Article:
I don’t know why they made me take chemistry in junior high and high school. I never got it. Never came anywhere close to getting it.
High school chemistry was worse. Because I had done so well on other subjects that had absolutely nothing to do with chemistry, I was rewarded by being placed, the next year, in the advanced chemistry class! Along with kids who built their own computers. You got an extra grade point just for being there, so all my F’s were transformed into D’s. Can you give me hallelujah?
And at the end of the year, the dreaded Lab Final. It counted for half your grade. And it was do or die. Mr. Dennison handed each of us a small sample of an unknown substance, and we had two hours to identify it. If you were right, you got an A on the final. If you were wrong… bye-bye.
Now, I had no way to go about identifying the tiny bit of white powder that had been doled out to me. Confectioner’s sugar? Baking powder? Itching powder? How the hell do I know? You were supposed to subject the material to various laboratory tests–but I couldn’t remember how to do any of those tests, or what they meant, etc. etc.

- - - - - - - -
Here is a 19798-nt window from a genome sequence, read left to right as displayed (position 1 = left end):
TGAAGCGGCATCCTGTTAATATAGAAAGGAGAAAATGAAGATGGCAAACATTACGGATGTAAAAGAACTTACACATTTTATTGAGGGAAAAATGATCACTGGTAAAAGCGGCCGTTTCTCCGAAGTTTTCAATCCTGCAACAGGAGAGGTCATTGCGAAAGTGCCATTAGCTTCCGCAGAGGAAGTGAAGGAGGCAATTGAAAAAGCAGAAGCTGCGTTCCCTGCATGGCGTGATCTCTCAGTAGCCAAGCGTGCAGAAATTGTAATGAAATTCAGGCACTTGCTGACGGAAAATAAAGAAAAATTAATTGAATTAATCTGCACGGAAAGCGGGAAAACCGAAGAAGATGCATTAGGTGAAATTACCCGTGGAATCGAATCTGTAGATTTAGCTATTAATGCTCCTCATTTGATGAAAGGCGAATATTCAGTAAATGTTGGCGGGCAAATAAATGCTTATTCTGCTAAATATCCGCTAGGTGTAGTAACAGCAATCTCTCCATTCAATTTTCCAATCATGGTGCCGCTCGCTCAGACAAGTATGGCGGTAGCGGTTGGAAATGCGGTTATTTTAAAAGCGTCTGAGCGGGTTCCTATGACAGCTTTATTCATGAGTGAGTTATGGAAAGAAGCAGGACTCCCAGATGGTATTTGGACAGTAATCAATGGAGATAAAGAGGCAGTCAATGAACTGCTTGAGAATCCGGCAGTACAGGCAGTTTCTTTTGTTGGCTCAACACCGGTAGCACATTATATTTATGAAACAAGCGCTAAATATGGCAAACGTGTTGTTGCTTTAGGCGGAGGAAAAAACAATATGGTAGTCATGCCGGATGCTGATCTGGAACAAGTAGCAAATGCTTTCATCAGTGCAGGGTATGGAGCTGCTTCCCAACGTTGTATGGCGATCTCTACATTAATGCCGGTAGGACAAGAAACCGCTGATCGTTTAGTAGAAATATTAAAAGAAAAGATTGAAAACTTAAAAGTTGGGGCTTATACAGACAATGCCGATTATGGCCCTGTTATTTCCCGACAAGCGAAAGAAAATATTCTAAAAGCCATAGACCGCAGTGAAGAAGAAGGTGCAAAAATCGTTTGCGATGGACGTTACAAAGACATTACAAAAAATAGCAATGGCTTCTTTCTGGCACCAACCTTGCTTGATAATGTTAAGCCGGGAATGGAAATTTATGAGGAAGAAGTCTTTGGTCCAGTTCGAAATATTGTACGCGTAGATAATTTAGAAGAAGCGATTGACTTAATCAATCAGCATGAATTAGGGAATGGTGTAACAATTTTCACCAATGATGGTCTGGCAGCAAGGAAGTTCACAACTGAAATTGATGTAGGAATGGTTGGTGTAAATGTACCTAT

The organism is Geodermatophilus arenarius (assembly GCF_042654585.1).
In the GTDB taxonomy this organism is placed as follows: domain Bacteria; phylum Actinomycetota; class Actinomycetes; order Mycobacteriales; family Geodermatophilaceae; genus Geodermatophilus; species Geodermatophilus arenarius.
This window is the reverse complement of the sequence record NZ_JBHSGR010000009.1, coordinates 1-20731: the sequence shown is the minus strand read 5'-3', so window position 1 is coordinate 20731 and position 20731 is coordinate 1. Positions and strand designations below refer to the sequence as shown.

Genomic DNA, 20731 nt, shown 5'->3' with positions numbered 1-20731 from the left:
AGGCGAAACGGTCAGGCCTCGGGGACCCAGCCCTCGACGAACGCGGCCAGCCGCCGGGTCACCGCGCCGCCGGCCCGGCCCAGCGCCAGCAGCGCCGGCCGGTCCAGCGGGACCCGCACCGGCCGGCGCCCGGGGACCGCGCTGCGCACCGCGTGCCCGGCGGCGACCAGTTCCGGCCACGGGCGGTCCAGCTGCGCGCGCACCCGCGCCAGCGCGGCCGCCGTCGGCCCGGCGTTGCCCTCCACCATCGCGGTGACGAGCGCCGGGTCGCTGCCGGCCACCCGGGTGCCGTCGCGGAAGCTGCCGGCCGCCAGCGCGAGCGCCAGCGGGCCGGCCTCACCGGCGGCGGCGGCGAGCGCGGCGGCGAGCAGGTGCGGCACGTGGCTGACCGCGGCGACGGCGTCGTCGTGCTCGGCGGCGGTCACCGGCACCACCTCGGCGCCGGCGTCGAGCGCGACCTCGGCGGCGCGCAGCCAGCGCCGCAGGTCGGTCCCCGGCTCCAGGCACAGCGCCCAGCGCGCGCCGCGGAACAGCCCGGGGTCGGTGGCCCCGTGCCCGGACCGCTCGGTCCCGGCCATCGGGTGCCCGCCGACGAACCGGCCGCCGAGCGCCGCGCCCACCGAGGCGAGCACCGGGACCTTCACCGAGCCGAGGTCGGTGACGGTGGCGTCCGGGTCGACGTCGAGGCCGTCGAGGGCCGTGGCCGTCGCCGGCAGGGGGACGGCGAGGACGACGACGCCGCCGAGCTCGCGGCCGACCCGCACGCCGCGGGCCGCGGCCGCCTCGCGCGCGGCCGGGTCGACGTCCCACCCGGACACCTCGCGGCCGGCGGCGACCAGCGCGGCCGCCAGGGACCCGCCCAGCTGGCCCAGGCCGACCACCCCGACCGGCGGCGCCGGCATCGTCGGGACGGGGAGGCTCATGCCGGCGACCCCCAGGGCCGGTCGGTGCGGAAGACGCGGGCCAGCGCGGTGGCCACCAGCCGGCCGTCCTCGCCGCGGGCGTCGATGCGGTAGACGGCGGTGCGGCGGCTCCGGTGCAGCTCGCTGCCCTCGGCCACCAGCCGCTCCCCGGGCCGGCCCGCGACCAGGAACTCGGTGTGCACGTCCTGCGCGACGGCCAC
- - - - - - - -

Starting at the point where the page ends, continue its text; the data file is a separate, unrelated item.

Oh! Wait! I remembered one single thing from eighth grade chemistry! Just one. “This is the flame test for sodium,” I remember Mr. Buckelew saying. It was the only freakin’ thing I remembered in two whole years of chemistry. It didn’t even rise to being a lucky guess.
So I performed the flame test for Sodium. Waddaya know?? That’s what it was! Sodium fugazi or something. I wrote it down and handed it in. Only ten minutes had gone by since the exam started.
You should’ve seen the look the teacher gave me when he saw my correct answer scrawled across the page. He knew I didn’t know! And now I’d ruined his whole testing regimen. His format hadn’t accounted for a lucky guess by an almost total ignoramus.
But I walked out with a passing grade in chemistry!
And never went anywhere near it ever again.